3See Geczy and Samonov (2013) for evidence of momentum in U.S. stocks from 1801 to 2012 in what the authors call, with some justifiable pride, ?the world‘s longest backtest?.
4See Chabot, Ghysels, and Jagannathan (2009).
5 See Asness, Moskowitz and Pedersen (2013).
Please note, of course, that we make no claim that momentum works all the time. In fact, of late (this year and the last few years), momentum as a strategy has had a more difficult time. Still, the fact is momentum is a risky variable factor (as they all are) with an impressive long-term average return that survives all the attacks (myths) hurled against it. In this essay, we defend momentum, including its use stand-alone (especially as a substitute for growth investing) and in combination with value, from these persistent attacks. We feel this, both myth busting and focusing on the long term, is especially important given momentum’s recent performance which only wrongly reinforces the resilience of its attackers. At the same time, our goal is not to denigrate other factors, most specifically value. Although we occasionally note the irony that many of the myths we dispel come from value investors attempting to discredit momentum, even though several of these myths actually apply better to value investing itself! However, as we‘ll show in this essay, value and momentum work better when used as complements, and it is the combination of the two we stress and most-strongly recommend. We are fans of both momentum and value but bigger fans of their combination (and not fans of myths at all).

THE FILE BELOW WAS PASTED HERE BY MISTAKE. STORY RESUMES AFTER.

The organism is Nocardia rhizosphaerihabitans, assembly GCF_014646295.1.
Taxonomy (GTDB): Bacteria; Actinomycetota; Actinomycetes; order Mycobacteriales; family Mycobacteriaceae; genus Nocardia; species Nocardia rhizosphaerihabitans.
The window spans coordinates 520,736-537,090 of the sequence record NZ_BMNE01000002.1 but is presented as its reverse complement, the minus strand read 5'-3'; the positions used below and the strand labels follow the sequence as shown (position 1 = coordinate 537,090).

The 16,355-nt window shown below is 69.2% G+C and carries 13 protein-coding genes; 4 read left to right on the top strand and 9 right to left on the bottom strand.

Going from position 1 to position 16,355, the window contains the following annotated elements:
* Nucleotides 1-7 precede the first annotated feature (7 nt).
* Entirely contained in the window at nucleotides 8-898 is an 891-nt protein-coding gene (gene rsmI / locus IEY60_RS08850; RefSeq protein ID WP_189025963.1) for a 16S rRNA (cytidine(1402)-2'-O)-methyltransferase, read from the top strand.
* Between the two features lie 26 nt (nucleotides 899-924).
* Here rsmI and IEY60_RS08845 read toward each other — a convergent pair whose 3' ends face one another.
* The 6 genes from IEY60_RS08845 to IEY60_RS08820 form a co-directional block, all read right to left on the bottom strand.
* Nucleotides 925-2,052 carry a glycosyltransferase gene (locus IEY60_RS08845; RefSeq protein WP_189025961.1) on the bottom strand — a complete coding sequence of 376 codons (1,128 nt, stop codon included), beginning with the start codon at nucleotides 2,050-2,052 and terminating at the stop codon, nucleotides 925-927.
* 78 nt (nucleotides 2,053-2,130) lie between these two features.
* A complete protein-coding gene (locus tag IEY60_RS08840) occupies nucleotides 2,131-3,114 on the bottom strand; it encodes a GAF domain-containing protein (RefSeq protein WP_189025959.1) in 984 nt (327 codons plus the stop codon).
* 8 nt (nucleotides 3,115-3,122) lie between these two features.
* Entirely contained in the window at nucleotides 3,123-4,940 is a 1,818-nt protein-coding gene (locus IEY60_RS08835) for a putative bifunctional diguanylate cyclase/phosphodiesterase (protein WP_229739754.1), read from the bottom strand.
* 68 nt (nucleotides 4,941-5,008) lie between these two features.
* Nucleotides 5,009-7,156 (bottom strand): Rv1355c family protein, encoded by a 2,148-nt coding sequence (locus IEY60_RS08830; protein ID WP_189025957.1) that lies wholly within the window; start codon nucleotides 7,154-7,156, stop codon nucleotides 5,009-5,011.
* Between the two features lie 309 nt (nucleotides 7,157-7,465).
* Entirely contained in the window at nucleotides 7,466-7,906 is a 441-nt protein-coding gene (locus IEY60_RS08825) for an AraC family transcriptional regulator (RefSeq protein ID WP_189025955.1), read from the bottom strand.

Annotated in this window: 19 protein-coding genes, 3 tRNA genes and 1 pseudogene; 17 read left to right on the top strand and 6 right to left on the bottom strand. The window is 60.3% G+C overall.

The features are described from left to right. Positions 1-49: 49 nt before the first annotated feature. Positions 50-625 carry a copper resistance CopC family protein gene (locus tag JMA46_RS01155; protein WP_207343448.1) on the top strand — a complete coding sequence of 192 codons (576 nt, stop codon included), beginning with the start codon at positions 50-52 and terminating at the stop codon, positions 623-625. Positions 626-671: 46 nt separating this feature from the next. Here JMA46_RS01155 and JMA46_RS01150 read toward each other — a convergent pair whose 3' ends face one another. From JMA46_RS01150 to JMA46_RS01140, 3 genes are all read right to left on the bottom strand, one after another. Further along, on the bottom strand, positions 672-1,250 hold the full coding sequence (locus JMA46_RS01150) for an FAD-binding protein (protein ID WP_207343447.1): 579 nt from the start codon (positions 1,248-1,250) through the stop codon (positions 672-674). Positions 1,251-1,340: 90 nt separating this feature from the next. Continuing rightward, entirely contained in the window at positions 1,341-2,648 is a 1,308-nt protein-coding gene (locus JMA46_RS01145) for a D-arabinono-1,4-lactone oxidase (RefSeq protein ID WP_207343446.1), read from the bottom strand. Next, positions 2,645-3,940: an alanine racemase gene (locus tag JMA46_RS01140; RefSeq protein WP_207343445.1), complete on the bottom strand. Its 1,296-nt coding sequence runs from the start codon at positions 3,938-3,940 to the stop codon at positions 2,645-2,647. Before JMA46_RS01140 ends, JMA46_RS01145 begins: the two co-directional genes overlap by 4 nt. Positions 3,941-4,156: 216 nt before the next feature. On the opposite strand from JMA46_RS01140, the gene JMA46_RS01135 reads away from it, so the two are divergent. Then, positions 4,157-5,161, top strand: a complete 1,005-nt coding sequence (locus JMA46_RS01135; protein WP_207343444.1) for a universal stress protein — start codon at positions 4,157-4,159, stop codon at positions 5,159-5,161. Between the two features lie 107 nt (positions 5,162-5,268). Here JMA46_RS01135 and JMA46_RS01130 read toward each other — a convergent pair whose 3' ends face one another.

Now, on to the myth busting.
Myth #1: Momentum returns are too “small and sporadic”.